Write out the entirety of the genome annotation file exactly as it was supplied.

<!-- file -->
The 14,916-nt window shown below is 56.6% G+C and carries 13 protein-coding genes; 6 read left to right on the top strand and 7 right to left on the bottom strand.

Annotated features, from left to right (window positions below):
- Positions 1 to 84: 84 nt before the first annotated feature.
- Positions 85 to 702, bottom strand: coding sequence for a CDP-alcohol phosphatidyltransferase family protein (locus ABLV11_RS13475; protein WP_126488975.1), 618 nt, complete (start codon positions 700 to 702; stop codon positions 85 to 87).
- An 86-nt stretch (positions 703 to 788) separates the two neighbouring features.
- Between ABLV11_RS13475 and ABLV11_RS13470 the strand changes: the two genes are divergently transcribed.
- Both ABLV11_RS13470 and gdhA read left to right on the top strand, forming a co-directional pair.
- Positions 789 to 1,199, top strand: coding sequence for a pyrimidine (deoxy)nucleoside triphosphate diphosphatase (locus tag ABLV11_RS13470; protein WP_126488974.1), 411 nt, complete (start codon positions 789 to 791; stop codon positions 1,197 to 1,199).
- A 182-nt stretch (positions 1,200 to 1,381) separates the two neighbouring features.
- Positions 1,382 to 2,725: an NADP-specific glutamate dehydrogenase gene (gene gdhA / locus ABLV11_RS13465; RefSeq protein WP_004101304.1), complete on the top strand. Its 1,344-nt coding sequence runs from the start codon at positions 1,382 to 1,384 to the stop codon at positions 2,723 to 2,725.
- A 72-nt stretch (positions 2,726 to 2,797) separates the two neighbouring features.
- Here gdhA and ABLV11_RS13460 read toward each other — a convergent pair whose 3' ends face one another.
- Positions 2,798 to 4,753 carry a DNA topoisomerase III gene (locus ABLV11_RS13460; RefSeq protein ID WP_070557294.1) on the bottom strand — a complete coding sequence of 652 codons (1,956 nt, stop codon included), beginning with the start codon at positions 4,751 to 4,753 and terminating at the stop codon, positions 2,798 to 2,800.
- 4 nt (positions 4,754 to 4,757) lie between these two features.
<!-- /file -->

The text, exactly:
The 14,916-nt window shown below is 56.6% G+C and carries 13 protein-coding genes; 6 read left to right on the top strand and 7 right to left on the bottom strand.

Annotated features, from left to right (window positions below):
- Positions 1 to 84: 84 nt before the first annotated feature.
- Positions 85 to 702, bottom strand: coding sequence for a CDP-alcohol phosphatidyltransferase family protein (locus ABLV11_RS13475; protein WP_126488975.1), 618 nt, complete (start codon positions 700 to 702; stop codon positions 85 to 87).
- An 86-nt stretch (positions 703 to 788) separates the two neighbouring features.
- Between ABLV11_RS13475 and ABLV11_RS13470 the strand changes: the two genes are divergently transcribed.
- Both ABLV11_RS13470 and gdhA read left to right on the top strand, forming a co-directional pair.
- Positions 789 to 1,199, top strand: coding sequence for a pyrimidine (deoxy)nucleoside triphosphate diphosphatase (locus tag ABLV11_RS13470; protein WP_126488974.1), 411 nt, complete (start codon positions 789 to 791; stop codon positions 1,197 to 1,199).
- A 182-nt stretch (positions 1,200 to 1,381) separates the two neighbouring features.
- Positions 1,382 to 2,725: an NADP-specific glutamate dehydrogenase gene (gene gdhA / locus ABLV11_RS13465; RefSeq protein WP_004101304.1), complete on the top strand. Its 1,344-nt coding sequence runs from the start codon at positions 1,382 to 1,384 to the stop codon at positions 2,723 to 2,725.
- A 72-nt stretch (positions 2,726 to 2,797) separates the two neighbouring features.
- Here gdhA and ABLV11_RS13460 read toward each other — a convergent pair whose 3' ends face one another.
- Positions 2,798 to 4,753 carry a DNA topoisomerase III gene (locus ABLV11_RS13460; RefSeq protein ID WP_070557294.1) on the bottom strand — a complete coding sequence of 652 codons (1,956 nt, stop codon included), beginning with the start codon at positions 4,751 to 4,753 and terminating at the stop codon, positions 2,798 to 2,800.
- 4 nt (positions 4,754 to 4,757) lie between these two features.